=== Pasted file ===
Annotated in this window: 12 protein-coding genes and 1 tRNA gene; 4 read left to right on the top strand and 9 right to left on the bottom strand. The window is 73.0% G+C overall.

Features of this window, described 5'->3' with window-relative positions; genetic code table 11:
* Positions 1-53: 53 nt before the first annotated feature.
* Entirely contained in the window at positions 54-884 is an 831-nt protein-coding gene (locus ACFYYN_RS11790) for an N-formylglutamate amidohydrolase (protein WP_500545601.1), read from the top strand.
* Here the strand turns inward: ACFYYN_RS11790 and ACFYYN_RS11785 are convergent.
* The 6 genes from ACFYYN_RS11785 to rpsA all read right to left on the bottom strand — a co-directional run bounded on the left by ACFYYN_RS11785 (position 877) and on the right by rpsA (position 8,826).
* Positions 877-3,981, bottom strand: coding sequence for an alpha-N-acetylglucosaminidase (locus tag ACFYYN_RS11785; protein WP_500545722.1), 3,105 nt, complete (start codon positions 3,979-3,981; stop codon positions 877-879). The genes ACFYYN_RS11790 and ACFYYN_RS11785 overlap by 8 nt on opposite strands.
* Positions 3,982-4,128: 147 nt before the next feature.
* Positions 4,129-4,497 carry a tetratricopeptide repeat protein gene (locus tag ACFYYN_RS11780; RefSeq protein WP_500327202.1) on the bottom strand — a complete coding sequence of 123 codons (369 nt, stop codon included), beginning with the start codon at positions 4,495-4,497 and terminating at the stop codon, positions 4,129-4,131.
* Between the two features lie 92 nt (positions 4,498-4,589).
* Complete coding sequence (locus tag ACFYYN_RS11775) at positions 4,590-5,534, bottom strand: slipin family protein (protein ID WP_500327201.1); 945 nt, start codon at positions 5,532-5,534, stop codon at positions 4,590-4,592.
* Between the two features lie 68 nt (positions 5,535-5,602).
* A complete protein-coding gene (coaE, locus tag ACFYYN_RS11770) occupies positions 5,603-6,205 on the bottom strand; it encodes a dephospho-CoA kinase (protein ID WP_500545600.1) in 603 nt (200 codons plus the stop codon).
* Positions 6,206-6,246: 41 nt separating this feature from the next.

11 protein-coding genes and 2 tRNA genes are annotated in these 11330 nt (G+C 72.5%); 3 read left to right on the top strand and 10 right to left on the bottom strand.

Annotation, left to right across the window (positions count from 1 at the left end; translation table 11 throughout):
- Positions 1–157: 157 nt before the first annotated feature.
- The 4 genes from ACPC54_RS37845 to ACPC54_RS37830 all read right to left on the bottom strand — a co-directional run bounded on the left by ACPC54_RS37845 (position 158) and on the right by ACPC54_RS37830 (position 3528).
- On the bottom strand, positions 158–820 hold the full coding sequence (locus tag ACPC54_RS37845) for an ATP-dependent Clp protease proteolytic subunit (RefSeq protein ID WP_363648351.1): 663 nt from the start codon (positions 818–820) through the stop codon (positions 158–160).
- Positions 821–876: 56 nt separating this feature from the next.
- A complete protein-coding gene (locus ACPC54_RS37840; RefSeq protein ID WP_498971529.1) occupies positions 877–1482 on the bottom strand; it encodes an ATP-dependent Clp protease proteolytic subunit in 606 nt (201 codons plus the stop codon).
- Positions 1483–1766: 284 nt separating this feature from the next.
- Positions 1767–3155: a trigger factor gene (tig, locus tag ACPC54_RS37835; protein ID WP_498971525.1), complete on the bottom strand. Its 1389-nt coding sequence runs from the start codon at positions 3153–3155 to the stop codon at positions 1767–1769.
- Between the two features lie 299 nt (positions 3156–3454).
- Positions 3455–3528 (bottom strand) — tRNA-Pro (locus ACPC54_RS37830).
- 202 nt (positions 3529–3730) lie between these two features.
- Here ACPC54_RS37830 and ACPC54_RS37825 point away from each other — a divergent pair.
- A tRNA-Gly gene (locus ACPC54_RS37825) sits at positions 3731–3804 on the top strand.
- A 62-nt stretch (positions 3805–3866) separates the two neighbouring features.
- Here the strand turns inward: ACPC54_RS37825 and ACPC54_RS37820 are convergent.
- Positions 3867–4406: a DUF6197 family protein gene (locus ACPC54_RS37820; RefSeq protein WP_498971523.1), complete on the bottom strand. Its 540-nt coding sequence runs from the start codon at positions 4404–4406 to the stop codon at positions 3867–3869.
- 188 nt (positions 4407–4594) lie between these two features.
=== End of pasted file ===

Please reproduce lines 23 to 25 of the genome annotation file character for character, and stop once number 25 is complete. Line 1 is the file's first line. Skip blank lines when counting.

- Positions 1767–3155: a trigger factor gene (tig, locus tag ACPC54_RS37835; protein ID WP_498971525.1), complete on the bottom strand. Its 1389-nt coding sequence runs from the start codon at positions 3153–3155 to the stop codon at positions 1767–1769.
- Between the two features lie 299 nt (positions 3156–3454).
- Positions 3455–3528 (bottom strand) — tRNA-Pro (locus ACPC54_RS37830).